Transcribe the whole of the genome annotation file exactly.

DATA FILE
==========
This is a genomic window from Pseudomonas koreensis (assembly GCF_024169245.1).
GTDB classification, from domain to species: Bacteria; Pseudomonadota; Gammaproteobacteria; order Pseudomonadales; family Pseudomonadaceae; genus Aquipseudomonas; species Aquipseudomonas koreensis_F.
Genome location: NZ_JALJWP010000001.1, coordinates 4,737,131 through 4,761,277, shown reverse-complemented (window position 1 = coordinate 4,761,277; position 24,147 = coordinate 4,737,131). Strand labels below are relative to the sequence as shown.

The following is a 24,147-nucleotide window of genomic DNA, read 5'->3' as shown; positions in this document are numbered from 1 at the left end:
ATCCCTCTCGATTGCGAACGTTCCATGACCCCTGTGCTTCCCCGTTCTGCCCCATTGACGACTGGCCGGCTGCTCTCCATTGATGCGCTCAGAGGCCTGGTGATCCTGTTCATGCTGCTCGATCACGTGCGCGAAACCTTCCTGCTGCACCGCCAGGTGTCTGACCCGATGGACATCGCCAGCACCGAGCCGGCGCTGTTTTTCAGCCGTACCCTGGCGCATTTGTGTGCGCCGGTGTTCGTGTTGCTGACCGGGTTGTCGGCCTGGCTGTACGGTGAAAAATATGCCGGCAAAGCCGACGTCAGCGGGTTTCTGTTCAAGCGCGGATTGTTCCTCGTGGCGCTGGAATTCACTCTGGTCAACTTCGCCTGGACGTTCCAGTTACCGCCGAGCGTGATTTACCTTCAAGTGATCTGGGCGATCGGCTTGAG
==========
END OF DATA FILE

This is a genomic window from Pseudomonas koreensis (assembly GCF_024169245.1).
GTDB classification, from domain to species: Bacteria; Pseudomonadota; Gammaproteobacteria; order Pseudomonadales; family Pseudomonadaceae; genus Aquipseudomonas; species Aquipseudomonas koreensis_F.
Genome location: NZ_JALJWP010000001.1, coordinates 4,737,131 through 4,761,277, shown reverse-complemented (window position 1 = coordinate 4,761,277; position 24,147 = coordinate 4,737,131). Strand labels below are relative to the sequence as shown.

The following is a 24,147-nucleotide window of genomic DNA, read 5'->3' as shown; positions in this document are numbered from 1 at the left end:
ATCCCTCTCGATTGCGAACGTTCCATGACCCCTGTGCTTCCCCGTTCTGCCCCATTGACGACTGGCCGGCTGCTCTCCATTGATGCGCTCAGAGGCCTGGTGATCCTGTTCATGCTGCTCGATCACGTGCGCGAAACCTTCCTGCTGCACCGCCAGGTGTCTGACCCGATGGACATCGCCAGCACCGAGCCGGCGCTGTTTTTCAGCCGTACCCTGGCGCATTTGTGTGCGCCGGTGTTCGTGTTGCTGACCGGGTTGTCGGCCTGGCTGTACGGTGAAAAATATGCCGGCAAAGCCGACGTCAGCGGGTTTCTGTTCAAGCGCGGATTGTTCCTCGTGGCGCTGGAATTCACTCTGGTCAACTTCGCCTGGACGTTCCAGTTACCGCCGAGCGTGATTTACCTTCAAGTGATCTGGGCGATCGGCTTGAG